Tennis Industry magazine


Grassroots Tennis: Play It Forward!

CTAs, public parks, schools and NJTLs are on the front lines when it comes to growing our sport in communities.

Northern: SPUT Revitalizes City Recreation Center

Since 1991, Saint Paul Urban Tennis has been providing youth and adult tennis programs for St. Paul, Minn., and the surrounding communities. Now, SPUT has a new home, the Eastview Recreational Center.

“I couldn’t be happier that Saint Paul Urban Tennis has chosen Eastview as headquarters for its phenomenal youth programming, which combines tennis, educational enrichment and leadership training for 5- to 18-year-olds,” says St. Paul Councilmember Jane Prince. “Reopening Eastview will return a vital community resource to East Side kids.”

SPUT will assume management of the facility. The organization had been located at Griggs Recreation Center, but decided to pursue an opening at Eastview because it offers more amenities to incorporate into SPUT programming. St. Paul Parks and Rec will provide staff to support programming.

“The success of our program is due in large part to the partnerships we have established,” says SPUT Executive Director Becky Cantellano. “The City of St. Paul has been vital in helping us transform the lives of youth through the game of tennis.”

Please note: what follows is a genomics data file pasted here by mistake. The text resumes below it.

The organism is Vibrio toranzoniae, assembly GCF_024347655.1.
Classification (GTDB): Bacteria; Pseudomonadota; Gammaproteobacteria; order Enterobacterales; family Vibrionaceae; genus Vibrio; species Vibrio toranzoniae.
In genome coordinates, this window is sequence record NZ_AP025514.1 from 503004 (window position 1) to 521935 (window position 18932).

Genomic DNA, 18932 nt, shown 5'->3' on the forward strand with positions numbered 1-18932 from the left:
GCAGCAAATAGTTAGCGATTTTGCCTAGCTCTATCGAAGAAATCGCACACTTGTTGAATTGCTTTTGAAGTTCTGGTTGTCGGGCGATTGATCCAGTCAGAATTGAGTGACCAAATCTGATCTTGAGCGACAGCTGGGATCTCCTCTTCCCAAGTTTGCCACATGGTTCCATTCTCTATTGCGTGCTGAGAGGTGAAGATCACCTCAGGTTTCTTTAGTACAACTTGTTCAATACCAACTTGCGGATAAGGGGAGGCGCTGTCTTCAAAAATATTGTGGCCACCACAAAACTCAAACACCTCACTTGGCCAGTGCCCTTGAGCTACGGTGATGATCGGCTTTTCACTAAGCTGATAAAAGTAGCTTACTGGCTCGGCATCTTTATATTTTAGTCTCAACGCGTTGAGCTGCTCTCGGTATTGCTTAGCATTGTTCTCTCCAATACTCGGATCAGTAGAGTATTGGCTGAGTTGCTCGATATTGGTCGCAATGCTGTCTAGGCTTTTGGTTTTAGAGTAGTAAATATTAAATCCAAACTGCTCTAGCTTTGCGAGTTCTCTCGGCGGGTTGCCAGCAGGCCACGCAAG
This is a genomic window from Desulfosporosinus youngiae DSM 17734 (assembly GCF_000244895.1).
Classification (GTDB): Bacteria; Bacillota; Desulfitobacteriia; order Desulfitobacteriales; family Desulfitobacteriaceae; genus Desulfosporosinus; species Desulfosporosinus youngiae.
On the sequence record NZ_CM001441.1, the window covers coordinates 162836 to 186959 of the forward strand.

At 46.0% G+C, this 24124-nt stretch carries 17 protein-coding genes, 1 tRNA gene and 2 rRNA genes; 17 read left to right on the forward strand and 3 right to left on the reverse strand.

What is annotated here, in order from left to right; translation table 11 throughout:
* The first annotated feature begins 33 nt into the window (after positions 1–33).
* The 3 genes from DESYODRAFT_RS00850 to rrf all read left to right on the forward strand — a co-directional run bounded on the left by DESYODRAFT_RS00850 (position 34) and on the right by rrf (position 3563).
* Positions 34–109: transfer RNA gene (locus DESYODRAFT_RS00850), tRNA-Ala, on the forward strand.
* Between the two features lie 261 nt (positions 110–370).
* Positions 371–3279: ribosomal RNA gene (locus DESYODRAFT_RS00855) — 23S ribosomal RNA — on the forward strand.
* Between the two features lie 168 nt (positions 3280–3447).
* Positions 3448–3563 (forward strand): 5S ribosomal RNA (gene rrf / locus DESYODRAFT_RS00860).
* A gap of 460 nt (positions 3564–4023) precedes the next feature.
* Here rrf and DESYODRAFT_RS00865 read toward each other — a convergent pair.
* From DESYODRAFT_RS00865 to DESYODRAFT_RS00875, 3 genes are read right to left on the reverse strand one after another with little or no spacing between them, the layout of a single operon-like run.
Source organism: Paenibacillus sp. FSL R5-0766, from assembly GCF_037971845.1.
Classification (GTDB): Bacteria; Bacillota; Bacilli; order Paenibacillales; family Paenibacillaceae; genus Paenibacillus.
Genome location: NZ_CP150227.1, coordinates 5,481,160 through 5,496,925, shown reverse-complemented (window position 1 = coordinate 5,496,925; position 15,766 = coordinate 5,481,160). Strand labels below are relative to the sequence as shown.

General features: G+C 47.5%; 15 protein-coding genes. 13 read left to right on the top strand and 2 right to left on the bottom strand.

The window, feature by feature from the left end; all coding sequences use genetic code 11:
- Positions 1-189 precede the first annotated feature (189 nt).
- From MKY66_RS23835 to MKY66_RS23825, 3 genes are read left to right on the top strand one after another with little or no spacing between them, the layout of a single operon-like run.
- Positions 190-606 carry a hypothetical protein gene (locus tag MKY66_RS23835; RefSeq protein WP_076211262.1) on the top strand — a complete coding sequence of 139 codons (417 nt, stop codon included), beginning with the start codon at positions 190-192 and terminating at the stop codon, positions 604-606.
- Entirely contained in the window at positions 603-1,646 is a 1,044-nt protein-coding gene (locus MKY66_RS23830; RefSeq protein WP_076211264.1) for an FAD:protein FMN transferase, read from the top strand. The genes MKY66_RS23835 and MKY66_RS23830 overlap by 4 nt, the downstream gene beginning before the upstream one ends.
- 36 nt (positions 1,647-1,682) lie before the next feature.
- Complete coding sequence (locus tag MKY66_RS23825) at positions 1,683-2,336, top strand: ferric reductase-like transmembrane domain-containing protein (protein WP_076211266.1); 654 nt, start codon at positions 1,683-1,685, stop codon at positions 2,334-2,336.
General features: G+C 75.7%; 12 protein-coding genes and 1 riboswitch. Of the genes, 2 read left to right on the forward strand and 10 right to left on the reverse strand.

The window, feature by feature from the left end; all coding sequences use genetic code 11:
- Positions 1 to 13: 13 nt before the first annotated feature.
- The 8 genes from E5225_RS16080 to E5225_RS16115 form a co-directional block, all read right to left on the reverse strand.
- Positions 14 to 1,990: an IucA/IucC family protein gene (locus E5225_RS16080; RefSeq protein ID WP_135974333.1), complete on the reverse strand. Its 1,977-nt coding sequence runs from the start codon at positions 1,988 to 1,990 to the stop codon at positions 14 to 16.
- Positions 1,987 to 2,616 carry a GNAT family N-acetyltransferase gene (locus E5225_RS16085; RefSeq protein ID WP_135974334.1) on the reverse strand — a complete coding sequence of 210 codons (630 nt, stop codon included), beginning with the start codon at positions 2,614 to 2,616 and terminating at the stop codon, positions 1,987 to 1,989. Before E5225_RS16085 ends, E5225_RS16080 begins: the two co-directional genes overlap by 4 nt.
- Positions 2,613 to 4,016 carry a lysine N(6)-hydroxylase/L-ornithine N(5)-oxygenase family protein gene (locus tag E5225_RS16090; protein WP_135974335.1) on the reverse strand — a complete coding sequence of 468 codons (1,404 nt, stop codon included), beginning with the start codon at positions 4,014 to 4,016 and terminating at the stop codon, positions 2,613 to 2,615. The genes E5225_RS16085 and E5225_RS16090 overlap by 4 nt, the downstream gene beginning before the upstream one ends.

— Lisa Mushett

Southern: Leading the Charge for Beginners

Often, heroes overcome great odds or challenges. At other times, heroes see an opportunity to further the sport of tennis and make it happen. That type of hero is Nan Smith of Columbia, S.C., who recently received the USTA Southern Gerrie Rothwell Award, given annually to a top USTA League volunteer, and the USTA South Carolina Lucy Garvin Volunteer of the Year Award.

Smith’s goal is simple: Get more people on the court. With her boundless energy, she greatly expanded the “Tennis Apprentice” program in Columbia, bringing at least 200 new people into the game and prompting the neighboring Lexington Area Tennis Association to follow her example. Tennis Apprentice is a section program in which a coach teaches group lessons to beginners once a week for six weeks and offers a racquet and USTA membership for nominal cost.

Smith has Tennis Apprentice running all over the city, adding five programs in 2017 alone. She likes to attend the first session of each class and personally hand out racquets. Six weeks later, she returns with gifts of backpacks, cans of balls and information to get the players on the road to a lifetime of tennis.

— Ron Cioffi



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